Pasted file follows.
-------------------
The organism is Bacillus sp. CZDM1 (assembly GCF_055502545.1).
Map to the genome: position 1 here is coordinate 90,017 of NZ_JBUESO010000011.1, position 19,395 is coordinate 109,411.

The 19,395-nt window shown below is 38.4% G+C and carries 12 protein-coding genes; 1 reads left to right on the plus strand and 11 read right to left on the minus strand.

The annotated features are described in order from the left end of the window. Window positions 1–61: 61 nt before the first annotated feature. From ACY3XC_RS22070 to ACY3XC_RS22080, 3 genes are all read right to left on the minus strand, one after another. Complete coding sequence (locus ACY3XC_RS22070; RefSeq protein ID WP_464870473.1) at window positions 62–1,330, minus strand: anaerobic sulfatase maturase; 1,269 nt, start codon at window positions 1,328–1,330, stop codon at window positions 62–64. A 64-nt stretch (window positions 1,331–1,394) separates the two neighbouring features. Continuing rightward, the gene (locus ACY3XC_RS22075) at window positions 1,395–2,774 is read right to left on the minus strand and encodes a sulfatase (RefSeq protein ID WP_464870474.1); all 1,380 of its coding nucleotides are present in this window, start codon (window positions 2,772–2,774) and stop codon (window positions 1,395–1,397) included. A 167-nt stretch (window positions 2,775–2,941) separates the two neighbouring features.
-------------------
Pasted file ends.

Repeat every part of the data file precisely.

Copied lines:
The organism is Bacillus sp. CZDM1 (assembly GCF_055502545.1).
Map to the genome: position 1 here is coordinate 90,017 of NZ_JBUESO010000011.1, position 19,395 is coordinate 109,411.

The 19,395-nt window shown below is 38.4% G+C and carries 12 protein-coding genes; 1 reads left to right on the plus strand and 11 read right to left on the minus strand.

The annotated features are described in order from the left end of the window. Window positions 1–61: 61 nt before the first annotated feature. From ACY3XC_RS22070 to ACY3XC_RS22080, 3 genes are all read right to left on the minus strand, one after another. Complete coding sequence (locus ACY3XC_RS22070; RefSeq protein ID WP_464870473.1) at window positions 62–1,330, minus strand: anaerobic sulfatase maturase; 1,269 nt, start codon at window positions 1,328–1,330, stop codon at window positions 62–64. A 64-nt stretch (window positions 1,331–1,394) separates the two neighbouring features. Continuing rightward, the gene (locus ACY3XC_RS22075) at window positions 1,395–2,774 is read right to left on the minus strand and encodes a sulfatase (RefSeq protein ID WP_464870474.1); all 1,380 of its coding nucleotides are present in this window, start codon (window positions 2,772–2,774) and stop codon (window positions 1,395–1,397) included. A 167-nt stretch (window positions 2,775–2,941) separates the two neighbouring features.